When I did a Google search to reacquaint myself with McLuhan I located information in a 1995 hypertext essay titled Media Determinism in Cyberspace by Samuel Ebersole http://www.regent.edu/acad/schcom/rojc/mdic/mcluhan.html
Ebersole writes that McLuhan proposed the advent of the printing press had a negative impact on social history. He maintained it caused alienation because the social norm of story tellers and listening groups moved to reading as a solitary activity. McLuhan did not live to see it, but the Internet, in a strange way has brought literacy back to a group activity.
"I link therefore I am" - From Hypertextual Consciousness - Mark Amerika
I played a joke on my sister. We both bought hydrangeas (flowers) that can either grow to be blue or pink depending on acidity in the soil. Many people long for the beautiful, blue hydrangeas you see on the east coast and in the south, but Wisconsin does not have the soil to produce them. Nurseries give instructions on how to add ingredients to the soil to change it, but there is the risk of hurting the plant and, even if it works, it is minimal and short-lived because earthworms will churn it back to the natural ph level.
I decided to take my trompe'loie skills along with my artist mentality and grabbed a spray bottle and blue watercolor. When my sister came over I took her out to see my beautiful blue hydrangea. She was oooohing and aaahhing until I came clean with the joke I was playing on her. When she found out how they came to be blue, she turned away from the beautiful flower and declared, “That’s just not right!”
We carry mindsets of what is acceptable and not acceptable – In my mind, with the art mindset of “trick of the eye”, I am quite willing to accept the painted hydrangea and even believe it is a better route than using chemicals to change the dirt. She, on the other hand, believes that alteration one step removed from the actual plant is alright but altering the actual plant is unacceptable.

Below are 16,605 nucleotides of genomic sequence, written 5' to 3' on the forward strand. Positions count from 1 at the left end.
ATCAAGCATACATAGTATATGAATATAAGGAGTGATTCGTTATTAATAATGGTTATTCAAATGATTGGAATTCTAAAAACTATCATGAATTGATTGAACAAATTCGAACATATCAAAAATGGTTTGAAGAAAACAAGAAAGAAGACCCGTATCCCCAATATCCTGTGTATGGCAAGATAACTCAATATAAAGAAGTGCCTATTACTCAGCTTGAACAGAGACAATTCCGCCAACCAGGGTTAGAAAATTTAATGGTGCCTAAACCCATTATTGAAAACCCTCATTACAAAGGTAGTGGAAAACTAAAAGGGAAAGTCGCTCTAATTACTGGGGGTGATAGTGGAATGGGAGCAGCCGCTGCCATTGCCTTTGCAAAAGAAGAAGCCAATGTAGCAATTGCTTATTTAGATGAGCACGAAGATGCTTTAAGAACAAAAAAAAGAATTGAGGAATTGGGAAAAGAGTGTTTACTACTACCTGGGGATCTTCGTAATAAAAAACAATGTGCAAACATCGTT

The system of education in the U.S. is a behemoth of brick and mortar in need of a major demolition crew to make way for the new. Accepting what technology has to offer the new design will involve a great deal of review and revision of established mindsets.
Kathy Schrock ‘s Guide for Educators website Best Practices of Technology Integration offers lessons created by Michigan teachers that demonstrate how technology can be used as a valuable tool in the classroom.
Future Career Visions
Description: This is a great lesson plan to use for any class that wants to integrate technology/careers into their curriculum. Intended Grade Level(s): 9-12 (could be revised for Elementary and Jr. High) explore Careers and a way for students to present their findings to others. This lesson will require the students to integrate technology into the curriculum. They will research the latest career information on the Internet. Not only will the students do an in depth personal exploration, they will also have the opportunity to work with one of their peers in a problem situation. They will have fun creating a Career Flyer or Brochure and a PowerPoint® Presentation on the career areas. This lesson will also help the student with public speaking as they present their career presentation for an audience.
I located the final two lesson plans doing a Google search "lesson plans using technology" which directed me to Microsoft Education.
Diseases of the Human Body http://www.microsoft.com/Education/Diseases.mspx
Description: Students choose a disease to research from a list provided. They research the disease using the Internet, encyclopedias, and materials from the library. They then create a presentation in Microsoft® PowerPoint®, a brochure, and a Web page to help present their disease to the rest of the class.The third lesson plan
Creating Multimedia Time Lines
Description: Use a timeline to track the discoveries that led up to the Human Genome Project. Time lines enable students to quickly grasp the relationship of events. With today's technology, you can trace, track, and chart events by including photographs, illustrations, and even music in a compelling multimedia format. When students select, analyze, and organize timeline information, they have an opportunity to construct a clear and lasting understanding from the curriculum.